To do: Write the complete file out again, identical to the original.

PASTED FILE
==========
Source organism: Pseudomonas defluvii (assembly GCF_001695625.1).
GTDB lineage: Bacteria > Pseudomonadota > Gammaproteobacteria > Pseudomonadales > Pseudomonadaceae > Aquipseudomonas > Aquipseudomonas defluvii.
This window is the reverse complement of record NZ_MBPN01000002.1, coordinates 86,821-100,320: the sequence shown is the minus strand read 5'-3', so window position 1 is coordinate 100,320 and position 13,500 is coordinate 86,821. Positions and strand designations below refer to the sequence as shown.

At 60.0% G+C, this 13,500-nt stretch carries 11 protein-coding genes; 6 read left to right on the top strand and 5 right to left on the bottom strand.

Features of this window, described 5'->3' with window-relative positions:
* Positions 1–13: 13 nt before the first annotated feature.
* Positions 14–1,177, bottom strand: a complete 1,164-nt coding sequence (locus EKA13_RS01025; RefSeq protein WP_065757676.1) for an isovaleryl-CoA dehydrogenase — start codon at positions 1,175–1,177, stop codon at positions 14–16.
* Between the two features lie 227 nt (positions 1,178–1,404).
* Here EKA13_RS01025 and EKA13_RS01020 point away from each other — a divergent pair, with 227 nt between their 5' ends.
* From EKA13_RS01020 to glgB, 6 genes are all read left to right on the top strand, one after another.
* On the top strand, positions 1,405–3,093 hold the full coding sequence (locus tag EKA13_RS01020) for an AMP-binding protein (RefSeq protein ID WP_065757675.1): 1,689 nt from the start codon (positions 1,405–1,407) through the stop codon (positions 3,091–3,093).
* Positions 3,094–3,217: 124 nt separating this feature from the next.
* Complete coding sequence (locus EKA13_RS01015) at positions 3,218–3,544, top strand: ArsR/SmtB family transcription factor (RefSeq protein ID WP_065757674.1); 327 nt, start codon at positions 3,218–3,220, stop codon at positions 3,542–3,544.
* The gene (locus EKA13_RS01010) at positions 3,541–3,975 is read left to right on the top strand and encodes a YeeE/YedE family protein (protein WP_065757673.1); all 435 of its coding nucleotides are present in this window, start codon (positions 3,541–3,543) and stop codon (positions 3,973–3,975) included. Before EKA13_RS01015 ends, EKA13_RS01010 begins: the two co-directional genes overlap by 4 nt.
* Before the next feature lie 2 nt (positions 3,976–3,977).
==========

Source organism: Pseudomonas defluvii (assembly GCF_001695625.1).
GTDB lineage: Bacteria > Pseudomonadota > Gammaproteobacteria > Pseudomonadales > Pseudomonadaceae > Aquipseudomonas > Aquipseudomonas defluvii.
This window is the reverse complement of record NZ_MBPN01000002.1, coordinates 86,821-100,320: the sequence shown is the minus strand read 5'-3', so window position 1 is coordinate 100,320 and position 13,500 is coordinate 86,821. Positions and strand designations below refer to the sequence as shown.

At 60.0% G+C, this 13,500-nt stretch carries 11 protein-coding genes; 6 read left to right on the top strand and 5 right to left on the bottom strand.

Features of this window, described 5'->3' with window-relative positions:
* Positions 1–13: 13 nt before the first annotated feature.
* Positions 14–1,177, bottom strand: a complete 1,164-nt coding sequence (locus EKA13_RS01025; RefSeq protein WP_065757676.1) for an isovaleryl-CoA dehydrogenase — start codon at positions 1,175–1,177, stop codon at positions 14–16.
* Between the two features lie 227 nt (positions 1,178–1,404).
* Here EKA13_RS01025 and EKA13_RS01020 point away from each other — a divergent pair, with 227 nt between their 5' ends.
* From EKA13_RS01020 to glgB, 6 genes are all read left to right on the top strand, one after another.
* On the top strand, positions 1,405–3,093 hold the full coding sequence (locus tag EKA13_RS01020) for an AMP-binding protein (RefSeq protein ID WP_065757675.1): 1,689 nt from the start codon (positions 1,405–1,407) through the stop codon (positions 3,091–3,093).
* Positions 3,094–3,217: 124 nt separating this feature from the next.
* Complete coding sequence (locus EKA13_RS01015) at positions 3,218–3,544, top strand: ArsR/SmtB family transcription factor (RefSeq protein ID WP_065757674.1); 327 nt, start codon at positions 3,218–3,220, stop codon at positions 3,542–3,544.
* The gene (locus EKA13_RS01010) at positions 3,541–3,975 is read left to right on the top strand and encodes a YeeE/YedE family protein (protein WP_065757673.1); all 435 of its coding nucleotides are present in this window, start codon (positions 3,541–3,543) and stop codon (positions 3,973–3,975) included. Before EKA13_RS01015 ends, EKA13_RS01010 begins: the two co-directional genes overlap by 4 nt.
* Before the next feature lie 2 nt (positions 3,976–3,977).